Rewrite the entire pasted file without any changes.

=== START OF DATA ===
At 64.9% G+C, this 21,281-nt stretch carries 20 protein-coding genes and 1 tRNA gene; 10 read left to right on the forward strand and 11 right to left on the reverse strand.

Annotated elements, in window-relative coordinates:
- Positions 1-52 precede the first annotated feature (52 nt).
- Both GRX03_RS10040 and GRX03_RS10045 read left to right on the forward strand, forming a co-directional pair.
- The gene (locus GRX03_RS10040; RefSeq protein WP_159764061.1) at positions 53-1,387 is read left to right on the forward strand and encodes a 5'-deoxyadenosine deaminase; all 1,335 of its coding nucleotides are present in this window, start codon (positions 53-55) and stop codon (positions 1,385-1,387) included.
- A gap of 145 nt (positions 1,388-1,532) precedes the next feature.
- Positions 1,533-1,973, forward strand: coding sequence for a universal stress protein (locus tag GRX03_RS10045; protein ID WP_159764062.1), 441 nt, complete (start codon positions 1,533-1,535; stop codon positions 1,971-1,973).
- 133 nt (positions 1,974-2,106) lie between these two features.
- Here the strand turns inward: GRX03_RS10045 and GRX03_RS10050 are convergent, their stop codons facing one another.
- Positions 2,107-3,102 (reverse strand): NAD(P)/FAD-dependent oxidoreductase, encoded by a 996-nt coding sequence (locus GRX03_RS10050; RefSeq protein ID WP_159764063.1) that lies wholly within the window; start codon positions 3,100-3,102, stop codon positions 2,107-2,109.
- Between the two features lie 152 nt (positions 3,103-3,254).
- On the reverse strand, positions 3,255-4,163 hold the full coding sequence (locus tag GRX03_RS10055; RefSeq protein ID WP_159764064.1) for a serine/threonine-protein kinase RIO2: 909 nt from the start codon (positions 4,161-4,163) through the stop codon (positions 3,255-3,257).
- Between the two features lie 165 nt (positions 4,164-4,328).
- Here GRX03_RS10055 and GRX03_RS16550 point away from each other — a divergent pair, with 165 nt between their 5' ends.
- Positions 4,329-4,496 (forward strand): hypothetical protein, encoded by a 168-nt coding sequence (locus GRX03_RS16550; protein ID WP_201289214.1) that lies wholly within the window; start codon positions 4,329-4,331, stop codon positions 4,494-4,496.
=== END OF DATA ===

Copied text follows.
At 64.9% G+C, this 21,281-nt stretch carries 20 protein-coding genes and 1 tRNA gene; 10 read left to right on the forward strand and 11 right to left on the reverse strand.

Annotated elements, in window-relative coordinates:
- Positions 1-52 precede the first annotated feature (52 nt).
- Both GRX03_RS10040 and GRX03_RS10045 read left to right on the forward strand, forming a co-directional pair.
- The gene (locus GRX03_RS10040; RefSeq protein WP_159764061.1) at positions 53-1,387 is read left to right on the forward strand and encodes a 5'-deoxyadenosine deaminase; all 1,335 of its coding nucleotides are present in this window, start codon (positions 53-55) and stop codon (positions 1,385-1,387) included.
- A gap of 145 nt (positions 1,388-1,532) precedes the next feature.
- Positions 1,533-1,973, forward strand: coding sequence for a universal stress protein (locus tag GRX03_RS10045; protein ID WP_159764062.1), 441 nt, complete (start codon positions 1,533-1,535; stop codon positions 1,971-1,973).
- 133 nt (positions 1,974-2,106) lie between these two features.
- Here the strand turns inward: GRX03_RS10045 and GRX03_RS10050 are convergent, their stop codons facing one another.
- Positions 2,107-3,102 (reverse strand): NAD(P)/FAD-dependent oxidoreductase, encoded by a 996-nt coding sequence (locus GRX03_RS10050; RefSeq protein ID WP_159764063.1) that lies wholly within the window; start codon positions 3,100-3,102, stop codon positions 2,107-2,109.
- Between the two features lie 152 nt (positions 3,103-3,254).
- On the reverse strand, positions 3,255-4,163 hold the full coding sequence (locus tag GRX03_RS10055; RefSeq protein ID WP_159764064.1) for a serine/threonine-protein kinase RIO2: 909 nt from the start codon (positions 4,161-4,163) through the stop codon (positions 3,255-3,257).
- Between the two features lie 165 nt (positions 4,164-4,328).
- Here GRX03_RS10055 and GRX03_RS16550 point away from each other — a divergent pair, with 165 nt between their 5' ends.
- Positions 4,329-4,496 (forward strand): hypothetical protein, encoded by a 168-nt coding sequence (locus GRX03_RS16550; protein ID WP_201289214.1) that lies wholly within the window; start codon positions 4,329-4,331, stop codon positions 4,494-4,496.